Sunday, January 12, 2014

Westward ho!

This is a view toward the west across the vineyards behind our house. You only get this view when you walk almost to the end of the dirt road, nearly a kilometer from the house.

All these bare vines are waiting to be pruned. It's a long, tedious job. I'm glad I don't have to do it.

On Friday we drove over to Romorantin, the third "city" in our département and one of the sous-préfectures, to do some shopping and run a couple of errands. One of the errands was to buy some fioul domestique (home-heating oil) for the rest of this winter and, hopefully, next fall. The transaction was done and the fuel will be delivered on Tuesday. I had to go in person because I wanted to use my American bank credit card for the purchase. The delivery guys only take checks or cash.

The other errand we had was to buy a SIM (Subscriber Identity Module) card and plan for a cell phone that friends (thanks E&L!) had given us a few years ago. Ken and I keep talking about how it would be good to have a cell phone in the car in case we broke down somewhere, or in case one of us was out and about without the other and needed to get in touch. Pay phones are few and far between these days, especially in the countryside, and a mobile phone just makes sense. So, we're finally equipped with a bare-bones plan and minimal calling capabilities. It's really just for emergencies. Now we have to figure out how to work the darned phone (I just downloaded the user's manual from the internet).


  1. Loving the colors in this snap. I had no idea how much work was involved with running a vineyard until I saw a video at the Vouvray tourist museum. It's a lot like work. Anyway, good luck with the phone.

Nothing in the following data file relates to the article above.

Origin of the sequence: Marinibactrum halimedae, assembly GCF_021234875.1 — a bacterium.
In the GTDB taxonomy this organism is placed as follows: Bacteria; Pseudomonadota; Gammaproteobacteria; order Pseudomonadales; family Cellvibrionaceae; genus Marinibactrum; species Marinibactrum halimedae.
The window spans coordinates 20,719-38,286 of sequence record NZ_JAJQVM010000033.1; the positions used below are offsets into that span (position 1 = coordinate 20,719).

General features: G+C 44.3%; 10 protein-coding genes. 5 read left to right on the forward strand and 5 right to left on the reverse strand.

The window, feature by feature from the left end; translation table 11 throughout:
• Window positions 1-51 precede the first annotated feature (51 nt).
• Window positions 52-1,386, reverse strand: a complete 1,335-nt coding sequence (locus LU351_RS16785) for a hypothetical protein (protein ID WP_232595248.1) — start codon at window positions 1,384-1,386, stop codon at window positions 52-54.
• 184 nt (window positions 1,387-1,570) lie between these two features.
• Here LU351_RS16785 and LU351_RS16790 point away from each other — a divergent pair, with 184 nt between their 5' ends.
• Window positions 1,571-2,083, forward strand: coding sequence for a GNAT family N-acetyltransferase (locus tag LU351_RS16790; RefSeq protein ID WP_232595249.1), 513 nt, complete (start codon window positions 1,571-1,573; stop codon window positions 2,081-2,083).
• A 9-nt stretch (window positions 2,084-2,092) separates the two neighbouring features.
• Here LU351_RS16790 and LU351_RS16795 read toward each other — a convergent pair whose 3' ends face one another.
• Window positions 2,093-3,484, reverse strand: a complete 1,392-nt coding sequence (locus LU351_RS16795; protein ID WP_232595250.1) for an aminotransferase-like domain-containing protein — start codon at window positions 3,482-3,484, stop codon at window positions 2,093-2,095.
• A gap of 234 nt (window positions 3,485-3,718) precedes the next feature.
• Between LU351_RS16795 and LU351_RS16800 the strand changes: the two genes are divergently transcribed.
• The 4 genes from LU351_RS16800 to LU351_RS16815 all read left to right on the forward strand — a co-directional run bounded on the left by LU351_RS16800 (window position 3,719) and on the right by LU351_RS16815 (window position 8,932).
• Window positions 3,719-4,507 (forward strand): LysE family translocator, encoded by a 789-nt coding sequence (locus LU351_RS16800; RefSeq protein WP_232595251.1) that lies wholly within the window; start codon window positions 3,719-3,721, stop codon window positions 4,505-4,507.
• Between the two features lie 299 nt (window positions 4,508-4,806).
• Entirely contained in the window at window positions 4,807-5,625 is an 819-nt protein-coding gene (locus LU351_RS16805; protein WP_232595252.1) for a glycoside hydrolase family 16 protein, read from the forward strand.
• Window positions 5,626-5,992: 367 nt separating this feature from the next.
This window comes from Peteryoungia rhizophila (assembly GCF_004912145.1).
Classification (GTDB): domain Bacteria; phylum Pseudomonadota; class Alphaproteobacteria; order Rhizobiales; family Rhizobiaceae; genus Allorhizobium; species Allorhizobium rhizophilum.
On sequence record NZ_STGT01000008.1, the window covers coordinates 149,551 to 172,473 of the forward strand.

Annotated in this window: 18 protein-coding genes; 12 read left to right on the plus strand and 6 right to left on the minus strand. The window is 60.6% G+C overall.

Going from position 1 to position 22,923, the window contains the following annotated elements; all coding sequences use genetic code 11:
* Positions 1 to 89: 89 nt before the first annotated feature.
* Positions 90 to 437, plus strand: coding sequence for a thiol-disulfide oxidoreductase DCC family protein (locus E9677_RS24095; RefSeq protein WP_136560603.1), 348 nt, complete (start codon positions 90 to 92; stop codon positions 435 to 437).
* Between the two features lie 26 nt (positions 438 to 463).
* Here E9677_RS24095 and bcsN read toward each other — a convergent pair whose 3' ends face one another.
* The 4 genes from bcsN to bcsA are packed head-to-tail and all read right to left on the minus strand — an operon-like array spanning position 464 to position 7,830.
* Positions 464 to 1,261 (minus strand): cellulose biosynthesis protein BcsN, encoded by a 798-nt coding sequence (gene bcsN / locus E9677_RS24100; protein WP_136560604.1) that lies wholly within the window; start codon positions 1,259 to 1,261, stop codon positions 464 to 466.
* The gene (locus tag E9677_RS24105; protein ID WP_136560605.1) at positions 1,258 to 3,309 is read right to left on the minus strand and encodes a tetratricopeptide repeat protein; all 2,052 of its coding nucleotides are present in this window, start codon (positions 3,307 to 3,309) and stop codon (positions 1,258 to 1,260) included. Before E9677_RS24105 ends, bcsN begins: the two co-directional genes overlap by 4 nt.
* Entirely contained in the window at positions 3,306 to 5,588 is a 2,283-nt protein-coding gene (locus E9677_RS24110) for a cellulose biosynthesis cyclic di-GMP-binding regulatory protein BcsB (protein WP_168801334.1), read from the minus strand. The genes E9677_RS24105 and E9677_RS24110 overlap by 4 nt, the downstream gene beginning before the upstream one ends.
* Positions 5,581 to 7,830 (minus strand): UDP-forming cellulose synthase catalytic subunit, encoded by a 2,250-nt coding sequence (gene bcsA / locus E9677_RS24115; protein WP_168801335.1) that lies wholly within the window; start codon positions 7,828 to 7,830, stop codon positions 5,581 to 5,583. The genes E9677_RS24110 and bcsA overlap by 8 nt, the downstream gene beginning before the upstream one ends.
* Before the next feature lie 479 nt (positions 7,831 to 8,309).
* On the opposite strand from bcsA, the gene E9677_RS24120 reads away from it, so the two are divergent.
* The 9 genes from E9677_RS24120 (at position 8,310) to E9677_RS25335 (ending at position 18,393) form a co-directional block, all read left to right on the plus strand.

2. Hi Walt,
    We order our heating oil online using a UK credit card through
    They use local delivery companies and the price seems to be competetitive. We order from the UK and can choose a delivery time to suit - you are allocated a date and time and can change to suit. It is very organised for people like us who have to organise everything around those precious few weeks a year when we can be in France.
    Of course, you might be loyal to a company which has provided you with good service over the years, or combine your trips to Remorantin with an opportunity to do other errands. If so, this wouldn't be an option for you. However, it could be good for emergencies.

  3. What lifespan does your LeClerc phone credit have?

  4. Susan, we got a 5€ credit for buying the SIM card, which cost €10. I don't know how long that credit is good for. Otherwise, with the Mini+ plan it costs €1.50 per month, including about 15 minutes of call time, and then 9 cents a minute after that. We haven't yet figured out much about it all.

  5. I'm glad the phone still works and that you can still get the manual. Your plan sounds very reasonable.

  6. I'm curious about what kind of phone it is?

  7. must they be pruned? what happens if they are not? are they pruned by hand? who does the pruning?

  8. That was the reason we purchased our first mobiles. Now we only have mobiles.

  9. stuart, indeed, it's a lot of work. But I enjoy the result!

    gaynor, thanks so much for that tip. I checked them out and saw that I could have saved a few pennies per liter. Next time!

    susan, we got the phone up and running, but still don't know how it will work exactly. Now that we have our account set up, I will need to go online and explore all the details.

    evelyn, we'll see how it goes. Hopefully, we won't be using it much, but it's nice to know it's there should we need it.

    judy, it's an old Sony Ericsson T300.

    michael, yes, they have to be pruned. It helps to ensure large, healthy grape bunches. And yes, it's all done by hand. Sometimes the growers themselves do it, larger operations have employees who work out there all winter.

    starman, I suspect we'll get there one day. But for now our land line has certain advantages that we're not willing to give up.


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